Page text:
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I'm pretty new to Python, but I got this challenge to create a Fibonacci-generator recursively to get me going in the language. The problem is that if I find more than 3226/3227 numbers of Fibonacci, Python crashes. (Python 3)

Note: I have done a lot of programming in PHP, JavaScript, a little in VBA and a little in Java, but I'm completely new to Python. So if this is simply a matter of wrong data types or something, I am really sorry.

import sys

cache = dict()

 def fibonacci(n, arr = False):
    global cache

    if n == 0 or n == 1:
         r = n
        nVal1 = n - 1
        nVal2 = n - 2
        if (not nVal1 in cache):
            num1 = cache[nVal1] = fibonacci(nVal1, arr)
            num1 = cache[nVal1]
        if (not nVal2 in cache):
            num2 = cache[nVal2] = fibonacci(nVal2)
            num2 = cache[nVal2]

        r = num1 + num2

     if arr != False:

    return r

fib = list()
# 3227 is max without generating a list.
# 3226 is max when generating a list.
fibonacci(3226, fib)
for x in fib: print(x)

What can I do to make it go further than this? I don't suppose it has run out of memory, since this runs on my slow i3-laptop on about two seconds..

share|improve this question
If you need to increase the recursion limit, your implementation is probably not good (at least not in Python). Even with memoization (your cache), you can implement fib iteratively (with a while loop) instead of recursively (calling your own function). – Rhymoid Jan 26 '13 at 23:52
@Tinctorius Yes, iteratively is easy enough, but it's not logically correct. But if I'm out of luck, then I'll call this a day and say the script is done. It was to learn some basic Python syntax after all.. – Student of Hogwarts Jan 26 '13 at 23:54
Why is it logically incorrect? – Rhymoid Jan 26 '13 at 23:57
@Tinctorius Well, it's not incorrect, but I believe the recursive way is a bit more logical correct in a theroetical sense. "I mean that in a practical sense, the iterative is probably the best one to generate huge numbers, but the recursive one is the theoretically most correct way of doing it. This is because Fibonacci is defined like a tree where the bottom branch is either 1 or 0. fib(15) = fib(14) + fib(13). Or x = 15, fib = fib(x-1) + fib(x-2) That's how I personally think is the most logical." – Student of Hogwarts Jan 27 '13 at 0:02
The (extended) iterative version and the recursive version are equivalent, and therefore equally correct. – Rhymoid Jan 27 '13 at 0:05
up vote 2 down vote accepted

Reading the notes from sys.setrecursionlimit

The highest possible limit is platform-dependent. A user may need to set the limit higher when she has a program that requires deep recursion and a platform that supports a higher limit. This should be done with care, because a too-high limit can lead to a crash.

I would implement fibo as so

def fib():
    a,b = 1,0
    while True:
        yield a
        b = a+b
        yield b
        a = a+b

fibs = fib()
fibo = [next(fibs) for i in xrange(100)]
share|improve this answer
Are you suggesting that Python cannot go further down that this?? How can I increase the memory so it can do this? This is disappointing. – Student of Hogwarts Jan 26 '13 at 23:45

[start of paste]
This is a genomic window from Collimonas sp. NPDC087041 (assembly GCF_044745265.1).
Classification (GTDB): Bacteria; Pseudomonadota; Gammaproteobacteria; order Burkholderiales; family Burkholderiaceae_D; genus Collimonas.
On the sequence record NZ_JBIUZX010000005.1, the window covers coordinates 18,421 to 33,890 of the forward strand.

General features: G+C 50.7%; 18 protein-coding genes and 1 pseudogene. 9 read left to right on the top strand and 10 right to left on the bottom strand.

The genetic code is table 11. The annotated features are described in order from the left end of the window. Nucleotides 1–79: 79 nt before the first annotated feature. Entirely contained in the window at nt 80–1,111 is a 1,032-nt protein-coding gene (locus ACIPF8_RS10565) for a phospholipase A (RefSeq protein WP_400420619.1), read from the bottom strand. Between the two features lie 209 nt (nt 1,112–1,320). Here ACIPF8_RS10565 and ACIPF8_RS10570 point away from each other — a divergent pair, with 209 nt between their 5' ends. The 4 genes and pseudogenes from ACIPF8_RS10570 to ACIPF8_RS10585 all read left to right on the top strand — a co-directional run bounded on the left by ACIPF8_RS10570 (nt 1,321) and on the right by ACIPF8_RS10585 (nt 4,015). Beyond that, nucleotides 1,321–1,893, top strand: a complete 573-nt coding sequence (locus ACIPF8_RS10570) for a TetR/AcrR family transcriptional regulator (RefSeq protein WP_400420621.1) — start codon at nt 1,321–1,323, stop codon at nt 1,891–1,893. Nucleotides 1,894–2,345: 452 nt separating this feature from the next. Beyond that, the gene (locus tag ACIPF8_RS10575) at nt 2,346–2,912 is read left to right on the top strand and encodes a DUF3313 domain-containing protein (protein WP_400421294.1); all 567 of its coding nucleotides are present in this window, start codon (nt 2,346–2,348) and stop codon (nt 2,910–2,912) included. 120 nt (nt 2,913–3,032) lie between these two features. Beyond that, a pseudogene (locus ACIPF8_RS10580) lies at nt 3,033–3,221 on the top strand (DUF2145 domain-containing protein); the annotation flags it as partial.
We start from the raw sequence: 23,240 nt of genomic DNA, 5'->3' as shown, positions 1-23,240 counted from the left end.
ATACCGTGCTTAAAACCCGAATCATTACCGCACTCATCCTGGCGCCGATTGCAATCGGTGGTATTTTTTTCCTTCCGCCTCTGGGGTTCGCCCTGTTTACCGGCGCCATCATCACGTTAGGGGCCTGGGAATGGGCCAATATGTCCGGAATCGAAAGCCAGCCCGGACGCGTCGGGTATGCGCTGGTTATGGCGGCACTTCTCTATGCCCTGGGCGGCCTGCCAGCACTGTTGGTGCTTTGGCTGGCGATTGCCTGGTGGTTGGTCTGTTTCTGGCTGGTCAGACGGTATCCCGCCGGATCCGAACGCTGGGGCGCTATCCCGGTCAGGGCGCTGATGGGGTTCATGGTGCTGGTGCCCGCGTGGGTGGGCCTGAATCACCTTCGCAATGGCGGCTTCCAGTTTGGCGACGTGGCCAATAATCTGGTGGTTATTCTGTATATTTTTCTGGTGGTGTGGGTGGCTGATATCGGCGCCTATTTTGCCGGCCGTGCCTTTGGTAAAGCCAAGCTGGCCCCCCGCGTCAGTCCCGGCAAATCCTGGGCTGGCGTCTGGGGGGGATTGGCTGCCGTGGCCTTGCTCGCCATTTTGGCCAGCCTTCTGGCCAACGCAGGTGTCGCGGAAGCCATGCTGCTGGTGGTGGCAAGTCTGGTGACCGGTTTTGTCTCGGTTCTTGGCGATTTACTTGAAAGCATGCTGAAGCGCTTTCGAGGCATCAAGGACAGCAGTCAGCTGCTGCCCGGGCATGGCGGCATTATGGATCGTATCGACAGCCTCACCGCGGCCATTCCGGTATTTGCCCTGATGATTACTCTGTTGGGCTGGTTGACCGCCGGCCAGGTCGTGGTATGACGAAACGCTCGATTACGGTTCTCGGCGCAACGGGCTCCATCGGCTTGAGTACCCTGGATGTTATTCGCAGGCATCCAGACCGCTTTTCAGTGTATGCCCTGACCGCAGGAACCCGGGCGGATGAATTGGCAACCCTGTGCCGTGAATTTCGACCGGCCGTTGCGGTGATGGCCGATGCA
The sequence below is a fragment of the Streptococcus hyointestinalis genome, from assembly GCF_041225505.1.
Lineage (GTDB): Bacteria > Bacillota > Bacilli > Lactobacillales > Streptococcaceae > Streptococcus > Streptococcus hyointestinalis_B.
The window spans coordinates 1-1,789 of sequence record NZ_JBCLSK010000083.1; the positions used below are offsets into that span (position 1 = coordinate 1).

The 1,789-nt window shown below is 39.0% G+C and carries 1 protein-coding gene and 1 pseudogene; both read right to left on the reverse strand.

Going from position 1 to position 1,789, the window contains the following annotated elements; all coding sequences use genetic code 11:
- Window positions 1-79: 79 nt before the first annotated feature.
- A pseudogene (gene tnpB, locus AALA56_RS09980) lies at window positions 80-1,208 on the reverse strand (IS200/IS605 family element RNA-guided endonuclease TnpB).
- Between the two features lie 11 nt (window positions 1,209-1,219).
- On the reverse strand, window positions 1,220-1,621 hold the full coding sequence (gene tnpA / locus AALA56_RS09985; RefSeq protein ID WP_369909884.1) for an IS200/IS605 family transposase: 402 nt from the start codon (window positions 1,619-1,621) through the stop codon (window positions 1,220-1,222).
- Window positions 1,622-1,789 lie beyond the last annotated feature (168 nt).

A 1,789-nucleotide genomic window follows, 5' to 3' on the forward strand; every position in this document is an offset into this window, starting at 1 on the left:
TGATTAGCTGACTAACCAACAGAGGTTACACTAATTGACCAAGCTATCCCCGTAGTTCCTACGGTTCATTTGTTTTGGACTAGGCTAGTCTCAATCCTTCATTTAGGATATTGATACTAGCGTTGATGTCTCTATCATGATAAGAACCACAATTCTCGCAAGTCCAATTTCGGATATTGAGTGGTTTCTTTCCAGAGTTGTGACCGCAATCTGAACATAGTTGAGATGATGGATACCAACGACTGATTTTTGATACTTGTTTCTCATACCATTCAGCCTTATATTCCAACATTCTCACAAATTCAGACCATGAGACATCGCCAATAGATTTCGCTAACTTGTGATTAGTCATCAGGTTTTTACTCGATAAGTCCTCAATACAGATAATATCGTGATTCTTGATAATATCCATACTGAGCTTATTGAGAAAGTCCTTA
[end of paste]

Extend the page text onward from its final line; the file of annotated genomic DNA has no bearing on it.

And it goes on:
@StudentofHogwarts you wouldn't implement this algorithm recursivly in python. You would use iteration. – Jakob Bowyer Jan 26 '13 at 23:45
So, if one should do it recursively one should be using C++ or similar? – Student of Hogwarts Jan 26 '13 at 23:52
@StudentofHogwarts Don't implement it recursively if that's not suitable for the language. Very few imperative languages can deal with this correctly. C++ is not one of them. – Rhymoid Jan 26 '13 at 23:53
look for languages that support tail-call recursion optimization – airza Jan 26 '13 at 23:54

I would guess that you are exceeding the max stack depth allowed by the python interpreter. As you proceed further into new functions you will eventually blow through the amount of memory allocated by the python VM to fit the stack.

You can change http://docs.python.org/library/sys.html#sys.setrecursionlimit to a certain point but the maximum possible of depth is implementation defined.

share|improve this answer
Are you suggesting that Python cannot go further down that this?? How can I increase the memory so it can do this? This is disappointing. – Student of Hogwarts Jan 26 '13 at 23:44
Some languages (functional ones in particular) are designed to support very deep recursive function calls. It is one well-known method of recursion (For and while loops being the other.) In this case I would say that you are probably out of luck - Investigating the pythonic way of doing it (with memoizing smaller values or yield) might be an interesting challenge. – airza Jan 26 '13 at 23:47
Well, doing it iteratively is easy, though it isn't logically correct. – Student of Hogwarts Jan 26 '13 at 23:53
But its how python was designed to work. – Jakob Bowyer Jan 26 '13 at 23:53
@StudentofHogwarts Why is an iterative version not logically correct? It's equivalent when given infinite resources. The iterative version uses constant space, the recursive version uses linear space (linear to the ordinal of the Fibonacci number). – Rhymoid Jan 26 '13 at 23:56

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